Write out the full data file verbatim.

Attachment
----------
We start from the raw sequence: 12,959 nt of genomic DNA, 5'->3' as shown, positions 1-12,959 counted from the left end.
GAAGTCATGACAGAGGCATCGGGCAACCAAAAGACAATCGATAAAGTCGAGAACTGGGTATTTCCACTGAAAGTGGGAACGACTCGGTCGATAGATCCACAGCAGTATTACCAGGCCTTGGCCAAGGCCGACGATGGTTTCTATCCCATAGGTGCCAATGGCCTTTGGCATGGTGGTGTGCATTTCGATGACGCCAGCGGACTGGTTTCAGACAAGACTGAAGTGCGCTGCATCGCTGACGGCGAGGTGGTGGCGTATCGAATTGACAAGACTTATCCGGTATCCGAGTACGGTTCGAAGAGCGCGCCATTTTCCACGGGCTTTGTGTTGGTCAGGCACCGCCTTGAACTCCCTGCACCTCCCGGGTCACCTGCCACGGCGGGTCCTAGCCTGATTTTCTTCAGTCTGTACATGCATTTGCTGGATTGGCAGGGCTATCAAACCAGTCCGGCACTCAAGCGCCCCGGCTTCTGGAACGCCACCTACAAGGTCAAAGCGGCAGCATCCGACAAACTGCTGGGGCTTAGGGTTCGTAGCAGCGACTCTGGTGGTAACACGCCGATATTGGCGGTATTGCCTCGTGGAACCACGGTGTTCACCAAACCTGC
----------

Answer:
We start from the raw sequence: 12,959 nt of genomic DNA, 5'->3' as shown, positions 1-12,959 counted from the left end.
GAAGTCATGACAGAGGCATCGGGCAACCAAAAGACAATCGATAAAGTCGAGAACTGGGTATTTCCACTGAAAGTGGGAACGACTCGGTCGATAGATCCACAGCAGTATTACCAGGCCTTGGCCAAGGCCGACGATGGTTTCTATCCCATAGGTGCCAATGGCCTTTGGCATGGTGGTGTGCATTTCGATGACGCCAGCGGACTGGTTTCAGACAAGACTGAAGTGCGCTGCATCGCTGACGGCGAGGTGGTGGCGTATCGAATTGACAAGACTTATCCGGTATCCGAGTACGGTTCGAAGAGCGCGCCATTTTCCACGGGCTTTGTGTTGGTCAGGCACCGCCTTGAACTCCCTGCACCTCCCGGGTCACCTGCCACGGCGGGTCCTAGCCTGATTTTCTTCAGTCTGTACATGCATTTGCTGGATTGGCAGGGCTATCAAACCAGTCCGGCACTCAAGCGCCCCGGCTTCTGGAACGCCACCTACAAGGTCAAAGCGGCAGCATCCGACAAACTGCTGGGGCTTAGGGTTCGTAGCAGCGACTCTGGTGGTAACACGCCGATATTGGCGGTATTGCCTCGTGGAACCACGGTGTTCACCAAACCTGC